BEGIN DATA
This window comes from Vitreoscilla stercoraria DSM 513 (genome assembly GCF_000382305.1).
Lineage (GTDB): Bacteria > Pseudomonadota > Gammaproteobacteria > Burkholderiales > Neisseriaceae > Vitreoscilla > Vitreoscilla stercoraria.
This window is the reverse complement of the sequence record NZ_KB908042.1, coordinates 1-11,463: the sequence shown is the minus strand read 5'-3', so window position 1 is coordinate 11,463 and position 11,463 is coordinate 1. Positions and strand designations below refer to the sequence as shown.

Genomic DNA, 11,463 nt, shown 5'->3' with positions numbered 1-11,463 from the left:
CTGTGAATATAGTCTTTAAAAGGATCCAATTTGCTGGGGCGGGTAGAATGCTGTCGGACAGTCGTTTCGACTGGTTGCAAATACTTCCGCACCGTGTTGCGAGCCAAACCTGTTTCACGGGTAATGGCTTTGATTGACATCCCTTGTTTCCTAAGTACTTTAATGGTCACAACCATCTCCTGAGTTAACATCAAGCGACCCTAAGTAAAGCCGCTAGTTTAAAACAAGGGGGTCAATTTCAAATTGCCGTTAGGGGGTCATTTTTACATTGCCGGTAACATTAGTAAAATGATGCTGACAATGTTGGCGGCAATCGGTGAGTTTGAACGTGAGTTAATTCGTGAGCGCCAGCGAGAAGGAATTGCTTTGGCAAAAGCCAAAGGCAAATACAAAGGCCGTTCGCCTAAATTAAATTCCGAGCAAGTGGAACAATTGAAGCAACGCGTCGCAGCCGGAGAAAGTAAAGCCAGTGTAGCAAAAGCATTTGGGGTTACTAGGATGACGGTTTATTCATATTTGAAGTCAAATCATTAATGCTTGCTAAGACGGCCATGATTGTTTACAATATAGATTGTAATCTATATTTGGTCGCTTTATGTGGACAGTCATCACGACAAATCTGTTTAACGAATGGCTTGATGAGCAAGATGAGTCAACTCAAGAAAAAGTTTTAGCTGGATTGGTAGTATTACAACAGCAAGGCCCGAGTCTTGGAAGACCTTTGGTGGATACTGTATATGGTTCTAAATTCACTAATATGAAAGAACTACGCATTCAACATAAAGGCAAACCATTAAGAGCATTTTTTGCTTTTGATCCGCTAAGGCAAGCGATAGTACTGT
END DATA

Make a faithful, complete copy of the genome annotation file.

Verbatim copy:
This window comes from Vitreoscilla stercoraria DSM 513 (genome assembly GCF_000382305.1).
Lineage (GTDB): Bacteria > Pseudomonadota > Gammaproteobacteria > Burkholderiales > Neisseriaceae > Vitreoscilla > Vitreoscilla stercoraria.
This window is the reverse complement of the sequence record NZ_KB908042.1, coordinates 1-11,463: the sequence shown is the minus strand read 5'-3', so window position 1 is coordinate 11,463 and position 11,463 is coordinate 1. Positions and strand designations below refer to the sequence as shown.

Genomic DNA, 11,463 nt, shown 5'->3' with positions numbered 1-11,463 from the left:
CTGTGAATATAGTCTTTAAAAGGATCCAATTTGCTGGGGCGGGTAGAATGCTGTCGGACAGTCGTTTCGACTGGTTGCAAATACTTCCGCACCGTGTTGCGAGCCAAACCTGTTTCACGGGTAATGGCTTTGATTGACATCCCTTGTTTCCTAAGTACTTTAATGGTCACAACCATCTCCTGAGTTAACATCAAGCGACCCTAAGTAAAGCCGCTAGTTTAAAACAAGGGGGTCAATTTCAAATTGCCGTTAGGGGGTCATTTTTACATTGCCGGTAACATTAGTAAAATGATGCTGACAATGTTGGCGGCAATCGGTGAGTTTGAACGTGAGTTAATTCGTGAGCGCCAGCGAGAAGGAATTGCTTTGGCAAAAGCCAAAGGCAAATACAAAGGCCGTTCGCCTAAATTAAATTCCGAGCAAGTGGAACAATTGAAGCAACGCGTCGCAGCCGGAGAAAGTAAAGCCAGTGTAGCAAAAGCATTTGGGGTTACTAGGATGACGGTTTATTCATATTTGAAGTCAAATCATTAATGCTTGCTAAGACGGCCATGATTGTTTACAATATAGATTGTAATCTATATTTGGTCGCTTTATGTGGACAGTCATCACGACAAATCTGTTTAACGAATGGCTTGATGAGCAAGATGAGTCAACTCAAGAAAAAGTTTTAGCTGGATTGGTAGTATTACAACAGCAAGGCCCGAGTCTTGGAAGACCTTTGGTGGATACTGTATATGGTTCTAAATTCACTAATATGAAAGAACTACGCATTCAACATAAAGGCAAACCATTAAGAGCATTTTTTGCTTTTGATCCGCTAAGGCAAGCGATAGTACTGT